India became independent on the 15th August that year so Mike and the 2nd Battalion left the country for the last time on the 21st September. When they arrived in Liverpool a month later Mike was one of only 3 soldiers who had sailed for India 5 1/2 years earlier to still be serving with the 2nd Battalion.
Mike was assigned to the Regimental Depot in Ashton, and by June 1948 he had been appointed Regimental Sergeant Major there with the rank of Acting Warrant Officer Class I (WOI). He was a member of the Depot shooting team during his time in Ashton.
Mike relinquished the rank of WO1 in November 1949 when he was posted to the Ship's Staff Pool in Southampton. We don't know what this job involved. His service record records 7 journeys aboard the troopship HMT Empire Windrush during 1950 and the first half of 1951, each one lasting around a month. The Empire Windrush was the ship that had carried the first group of West Indian immigrants to the UK in 1948, and was now being used to ferry soldiers to various Imperial bases such as Aden and the Suez Canal. During the Korean War troops were also sent to Japan.
In 1952 Mike was awarded the Long Service and Good Conduct Medal to recognise his 18 years in the Army. After 22 years his service ended on the 28th January 1955, but he was allowed to reenlist for 3 years Supplemental Service. He signed his re-enlistment papers at sea aboard HMT Cheshire on the 29th.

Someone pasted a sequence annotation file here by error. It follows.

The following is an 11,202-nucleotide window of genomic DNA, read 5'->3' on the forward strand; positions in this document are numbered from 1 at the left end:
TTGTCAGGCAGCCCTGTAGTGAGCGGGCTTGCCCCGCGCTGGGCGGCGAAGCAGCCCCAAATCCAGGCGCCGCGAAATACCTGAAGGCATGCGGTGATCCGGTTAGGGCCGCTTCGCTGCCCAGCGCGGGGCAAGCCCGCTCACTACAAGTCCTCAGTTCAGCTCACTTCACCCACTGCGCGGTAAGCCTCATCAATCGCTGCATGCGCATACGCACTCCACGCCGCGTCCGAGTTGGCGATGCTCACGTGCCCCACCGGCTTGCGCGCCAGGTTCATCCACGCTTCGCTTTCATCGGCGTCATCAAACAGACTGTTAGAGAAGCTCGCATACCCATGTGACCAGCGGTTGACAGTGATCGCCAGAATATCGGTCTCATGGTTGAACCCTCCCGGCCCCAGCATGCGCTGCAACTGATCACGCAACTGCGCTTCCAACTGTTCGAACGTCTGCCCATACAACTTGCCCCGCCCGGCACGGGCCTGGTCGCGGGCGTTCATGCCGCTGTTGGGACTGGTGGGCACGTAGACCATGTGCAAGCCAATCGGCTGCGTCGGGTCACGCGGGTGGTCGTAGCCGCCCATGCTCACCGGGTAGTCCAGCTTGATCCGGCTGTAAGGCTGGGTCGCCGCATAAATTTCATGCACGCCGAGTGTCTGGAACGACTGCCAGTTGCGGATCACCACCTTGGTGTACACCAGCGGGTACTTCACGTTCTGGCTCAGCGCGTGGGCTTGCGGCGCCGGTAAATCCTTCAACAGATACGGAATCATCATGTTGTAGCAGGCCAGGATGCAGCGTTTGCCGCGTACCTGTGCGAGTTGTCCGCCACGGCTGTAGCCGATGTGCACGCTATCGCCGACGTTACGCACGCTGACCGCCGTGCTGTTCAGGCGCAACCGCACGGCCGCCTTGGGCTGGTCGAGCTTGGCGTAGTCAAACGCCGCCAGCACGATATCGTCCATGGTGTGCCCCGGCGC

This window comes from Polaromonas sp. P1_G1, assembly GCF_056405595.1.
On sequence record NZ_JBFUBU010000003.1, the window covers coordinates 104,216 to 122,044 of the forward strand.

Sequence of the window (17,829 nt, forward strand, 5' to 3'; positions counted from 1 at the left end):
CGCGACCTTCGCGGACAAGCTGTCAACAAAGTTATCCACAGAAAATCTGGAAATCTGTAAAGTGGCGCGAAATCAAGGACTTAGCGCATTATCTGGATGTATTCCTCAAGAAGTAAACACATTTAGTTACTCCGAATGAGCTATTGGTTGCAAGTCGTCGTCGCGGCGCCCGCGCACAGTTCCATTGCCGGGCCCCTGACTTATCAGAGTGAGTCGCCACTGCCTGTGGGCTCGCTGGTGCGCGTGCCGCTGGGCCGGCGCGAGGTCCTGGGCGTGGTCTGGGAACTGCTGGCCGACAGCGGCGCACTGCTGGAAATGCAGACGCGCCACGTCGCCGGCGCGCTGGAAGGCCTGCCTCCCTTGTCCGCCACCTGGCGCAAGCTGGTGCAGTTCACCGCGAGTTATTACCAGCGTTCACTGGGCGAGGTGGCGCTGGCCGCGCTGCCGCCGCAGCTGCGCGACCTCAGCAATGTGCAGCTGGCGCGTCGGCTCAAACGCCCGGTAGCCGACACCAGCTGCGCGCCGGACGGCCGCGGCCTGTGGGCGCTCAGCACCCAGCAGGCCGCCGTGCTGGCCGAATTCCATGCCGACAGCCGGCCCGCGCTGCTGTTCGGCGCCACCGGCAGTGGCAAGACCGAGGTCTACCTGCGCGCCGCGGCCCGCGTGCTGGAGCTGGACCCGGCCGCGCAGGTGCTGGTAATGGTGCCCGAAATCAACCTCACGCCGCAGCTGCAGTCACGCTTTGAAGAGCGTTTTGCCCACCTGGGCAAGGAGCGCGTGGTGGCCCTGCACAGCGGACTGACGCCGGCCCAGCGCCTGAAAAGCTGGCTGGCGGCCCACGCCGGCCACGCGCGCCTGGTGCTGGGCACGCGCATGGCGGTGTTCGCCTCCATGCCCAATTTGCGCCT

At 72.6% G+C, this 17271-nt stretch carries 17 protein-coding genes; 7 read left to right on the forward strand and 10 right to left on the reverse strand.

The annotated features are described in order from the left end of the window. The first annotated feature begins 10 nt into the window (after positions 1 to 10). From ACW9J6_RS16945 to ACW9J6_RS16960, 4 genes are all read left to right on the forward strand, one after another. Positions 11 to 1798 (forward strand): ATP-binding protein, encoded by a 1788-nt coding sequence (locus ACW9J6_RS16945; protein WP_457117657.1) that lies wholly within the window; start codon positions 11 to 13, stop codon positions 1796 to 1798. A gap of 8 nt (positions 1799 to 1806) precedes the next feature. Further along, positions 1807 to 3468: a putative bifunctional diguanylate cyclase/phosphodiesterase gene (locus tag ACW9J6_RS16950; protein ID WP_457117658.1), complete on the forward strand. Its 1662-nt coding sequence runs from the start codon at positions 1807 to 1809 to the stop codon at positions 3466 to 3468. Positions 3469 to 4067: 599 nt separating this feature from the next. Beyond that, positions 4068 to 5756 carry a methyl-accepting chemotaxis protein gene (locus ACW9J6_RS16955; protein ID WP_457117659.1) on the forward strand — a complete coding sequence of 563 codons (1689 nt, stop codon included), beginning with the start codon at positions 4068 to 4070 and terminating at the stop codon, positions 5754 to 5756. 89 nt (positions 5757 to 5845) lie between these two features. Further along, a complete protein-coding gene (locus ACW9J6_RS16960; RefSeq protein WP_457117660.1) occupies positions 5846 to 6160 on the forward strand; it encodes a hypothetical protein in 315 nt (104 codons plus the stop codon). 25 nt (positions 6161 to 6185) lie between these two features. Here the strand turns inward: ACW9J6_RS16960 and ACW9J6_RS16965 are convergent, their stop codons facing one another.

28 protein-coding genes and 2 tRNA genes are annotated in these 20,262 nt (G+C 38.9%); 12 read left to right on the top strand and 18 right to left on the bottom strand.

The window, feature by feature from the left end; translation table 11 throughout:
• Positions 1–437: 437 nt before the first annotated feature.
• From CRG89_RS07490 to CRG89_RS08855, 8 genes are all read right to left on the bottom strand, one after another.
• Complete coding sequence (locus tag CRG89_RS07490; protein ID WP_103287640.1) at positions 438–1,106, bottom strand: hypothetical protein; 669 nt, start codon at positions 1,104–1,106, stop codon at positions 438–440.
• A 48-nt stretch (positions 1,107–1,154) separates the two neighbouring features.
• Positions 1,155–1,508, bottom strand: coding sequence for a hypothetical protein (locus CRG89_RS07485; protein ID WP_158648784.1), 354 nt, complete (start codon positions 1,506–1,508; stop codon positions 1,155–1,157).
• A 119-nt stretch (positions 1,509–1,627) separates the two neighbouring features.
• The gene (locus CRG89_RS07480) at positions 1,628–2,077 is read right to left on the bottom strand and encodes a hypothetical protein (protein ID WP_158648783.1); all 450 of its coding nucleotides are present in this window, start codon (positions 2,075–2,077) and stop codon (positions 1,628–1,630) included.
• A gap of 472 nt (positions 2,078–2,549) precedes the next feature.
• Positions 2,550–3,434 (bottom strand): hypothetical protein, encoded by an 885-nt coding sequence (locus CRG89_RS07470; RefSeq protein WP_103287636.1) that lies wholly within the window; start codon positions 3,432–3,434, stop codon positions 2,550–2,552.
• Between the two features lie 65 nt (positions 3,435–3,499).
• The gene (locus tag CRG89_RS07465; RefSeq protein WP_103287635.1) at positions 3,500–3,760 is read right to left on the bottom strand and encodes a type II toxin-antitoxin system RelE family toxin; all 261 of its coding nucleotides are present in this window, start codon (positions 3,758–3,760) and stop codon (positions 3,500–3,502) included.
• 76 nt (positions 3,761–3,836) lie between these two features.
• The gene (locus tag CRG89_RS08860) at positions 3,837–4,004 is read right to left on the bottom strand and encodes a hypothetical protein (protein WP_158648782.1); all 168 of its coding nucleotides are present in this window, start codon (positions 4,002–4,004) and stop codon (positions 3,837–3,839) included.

At this time Lilian lived at 22 Damson Terrace in Chorley, Lancashire. We believe that Mike continued to work at the Ship's Staff Pool for the full 3 years of his enlistment.
Mike finally left the Army on the 21st January 1958. He and Lilian went to live at 51 Bowers Avenue in Norwich. They later moved to 1 Goldstoke Road in Aylesbury, Buckinghamshire. As a civilian Mike found work as a wages clerk. He continued to work in this field for the rest of his life.
Between April and June 1978 Mike married Dorothy Eleanor Smith in Norwich. We don't know whether he and Lilian had divorced or whether she had died. We believe they had had at least 1 child, Michael Henry W. Downey, who was born on the 21st September 1949 in Chorley.
Mike went to live with Dorothy at 83 Whaddon Chase in Aylesbury. Their new life did not last for long though. Mike died on the 23rd May 1979 in Stoke Mandeville Hospital. He was 65 years old and due to retire on the 1st June. 'It was a very bad blow' for Dorothy, as Mike's Army pension ended with his death, and she suddenly had 'only the OAP'.
Mike's medals were donated to the Museum of the Manchester Regiment in July 1985.